Author Topic: Digitally departed is a report How to avoid being haunted by an online afterlife  (Read 1711 times)

0 Members and 1 Guest are viewing this topic.

Software Santa

  • Administrator
  • *****
  • Posts: 4268
  • OS:
  • Mac OS X 10.9 Mac OS X 10.9
  • Browser:
  • Firefox 30.0 Firefox 30.0
Digitally Departed is a report about how to avoid being haunted by an online afterlife

  BY Zachary Green and Xander Landen   

July 12, 2014 at 11:28 AM EDT

When someone dies, he or she inevitably leaves behind a digital footprint composed of social media profiles, e-mail accounts, photos and other documents that may otherwise hang in an online limbo.
As our digital lives become more complicated, one important question begs asking: How can we tie up all of our loose ends to avoid being haunted by a digital afterlife?

The answer may surprise you.
Because of varying terms of service, only some websites offer end-of-life options. And dozens of commercial websites have emerged over the last few years to help.
Here are a few.

The social media giant allows user profiles to be , which limits the account from popping up on news feeds and blocks it from outside use.
It also lets friends and family leave posts of remembrance on the page of the deceased. Facebook does look at requests from immediate family members to remove
Last year, Google began offering an end-of-life service called Inactive Account Manager, which allows users of many of its products the option of deciding what happens to their data. Users can specify when their account is treated as inactive and add trusted contacts who should be notified to delete or share data with specific people after a set period of inactivity.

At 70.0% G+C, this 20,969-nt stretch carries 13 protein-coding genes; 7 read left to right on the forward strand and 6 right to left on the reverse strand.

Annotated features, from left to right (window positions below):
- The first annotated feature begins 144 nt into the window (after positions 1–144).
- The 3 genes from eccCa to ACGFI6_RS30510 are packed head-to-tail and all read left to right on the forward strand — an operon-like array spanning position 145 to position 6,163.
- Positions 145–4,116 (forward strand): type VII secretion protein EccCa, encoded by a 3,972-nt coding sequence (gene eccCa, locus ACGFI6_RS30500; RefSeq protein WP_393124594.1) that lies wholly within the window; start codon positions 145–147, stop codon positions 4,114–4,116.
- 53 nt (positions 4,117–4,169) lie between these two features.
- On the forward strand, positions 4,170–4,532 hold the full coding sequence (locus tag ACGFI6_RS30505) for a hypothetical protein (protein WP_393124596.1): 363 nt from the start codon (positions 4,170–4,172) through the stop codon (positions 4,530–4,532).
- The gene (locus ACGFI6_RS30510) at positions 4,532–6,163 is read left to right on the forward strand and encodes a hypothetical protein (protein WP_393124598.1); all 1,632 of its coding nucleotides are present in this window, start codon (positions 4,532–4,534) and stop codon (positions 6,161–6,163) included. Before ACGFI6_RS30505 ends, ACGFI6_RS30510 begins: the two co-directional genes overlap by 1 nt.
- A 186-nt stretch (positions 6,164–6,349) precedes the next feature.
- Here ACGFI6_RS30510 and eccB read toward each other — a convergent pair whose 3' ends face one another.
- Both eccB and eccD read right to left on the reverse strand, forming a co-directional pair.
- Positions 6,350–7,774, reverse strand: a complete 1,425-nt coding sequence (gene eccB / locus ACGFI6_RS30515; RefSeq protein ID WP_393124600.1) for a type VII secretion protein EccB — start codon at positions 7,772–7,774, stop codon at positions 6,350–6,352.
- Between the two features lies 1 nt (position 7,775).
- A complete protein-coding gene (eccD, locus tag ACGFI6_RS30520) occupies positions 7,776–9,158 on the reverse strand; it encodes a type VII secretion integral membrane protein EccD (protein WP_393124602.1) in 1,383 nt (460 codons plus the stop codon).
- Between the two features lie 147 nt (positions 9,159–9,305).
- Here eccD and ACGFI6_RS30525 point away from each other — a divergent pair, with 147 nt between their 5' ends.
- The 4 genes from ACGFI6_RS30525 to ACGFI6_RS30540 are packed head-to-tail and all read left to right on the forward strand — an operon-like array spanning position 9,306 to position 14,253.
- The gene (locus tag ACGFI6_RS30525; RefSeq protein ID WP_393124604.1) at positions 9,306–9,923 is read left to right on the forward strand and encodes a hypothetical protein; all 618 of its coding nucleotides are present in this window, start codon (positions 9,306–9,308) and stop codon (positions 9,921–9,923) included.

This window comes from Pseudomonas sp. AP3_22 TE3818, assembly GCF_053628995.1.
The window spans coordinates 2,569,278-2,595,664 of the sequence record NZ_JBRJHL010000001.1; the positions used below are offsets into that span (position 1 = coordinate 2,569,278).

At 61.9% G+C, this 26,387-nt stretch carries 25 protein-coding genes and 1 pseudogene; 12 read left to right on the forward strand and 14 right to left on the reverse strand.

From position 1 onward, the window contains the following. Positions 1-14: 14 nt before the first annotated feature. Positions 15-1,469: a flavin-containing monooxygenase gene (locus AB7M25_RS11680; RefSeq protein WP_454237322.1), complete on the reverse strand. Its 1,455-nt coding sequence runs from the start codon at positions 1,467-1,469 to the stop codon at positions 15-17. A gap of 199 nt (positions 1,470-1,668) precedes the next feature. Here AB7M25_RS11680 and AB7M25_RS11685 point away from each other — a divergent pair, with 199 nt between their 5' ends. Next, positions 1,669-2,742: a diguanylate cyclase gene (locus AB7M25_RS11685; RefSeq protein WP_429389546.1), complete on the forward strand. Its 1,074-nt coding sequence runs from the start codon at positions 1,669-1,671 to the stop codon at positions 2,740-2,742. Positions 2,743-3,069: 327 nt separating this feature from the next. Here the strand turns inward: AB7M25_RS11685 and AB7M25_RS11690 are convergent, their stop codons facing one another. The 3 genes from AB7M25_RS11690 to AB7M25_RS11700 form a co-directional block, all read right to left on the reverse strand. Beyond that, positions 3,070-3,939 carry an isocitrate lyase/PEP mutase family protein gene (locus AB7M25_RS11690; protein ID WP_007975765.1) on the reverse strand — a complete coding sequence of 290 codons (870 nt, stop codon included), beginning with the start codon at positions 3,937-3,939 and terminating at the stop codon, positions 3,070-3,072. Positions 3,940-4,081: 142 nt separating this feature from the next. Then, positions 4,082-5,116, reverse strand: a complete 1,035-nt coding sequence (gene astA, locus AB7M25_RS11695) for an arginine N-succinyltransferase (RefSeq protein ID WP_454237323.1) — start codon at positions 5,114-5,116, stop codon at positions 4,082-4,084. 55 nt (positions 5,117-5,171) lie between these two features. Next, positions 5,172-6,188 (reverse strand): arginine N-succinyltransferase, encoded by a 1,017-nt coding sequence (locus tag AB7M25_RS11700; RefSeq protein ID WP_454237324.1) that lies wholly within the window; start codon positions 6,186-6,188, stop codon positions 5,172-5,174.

Posthumous messages greet loved ones on special occasions
Sites such as Afterwords and My Goodbye Message allow users to write messages to friends and family to be sent after the user has died. Some sites like To Loved Ones even allow users to time messages to be sent on specific occasions, such as birthdays or anniversaries.
Digital vaults keep online information secure
End-of-life services like TheDocSafe and Death Switch allow people to place important information, such as bank statements, usernames, and passwords, into secure online storage. The user designates one or more trusted people to release the information to, once he or she has passed away.
Online memorials keep memories alive in the digital spaceBcelebrated actually allow the user to set up their own memorial page ahead of their death.
For more end-of-life services, visit TheDigitalBeyond.
For more from NewsHourLaw Lags Behind in Defining Posthumous Protocol for Online Accounts.


Welcome Visitor: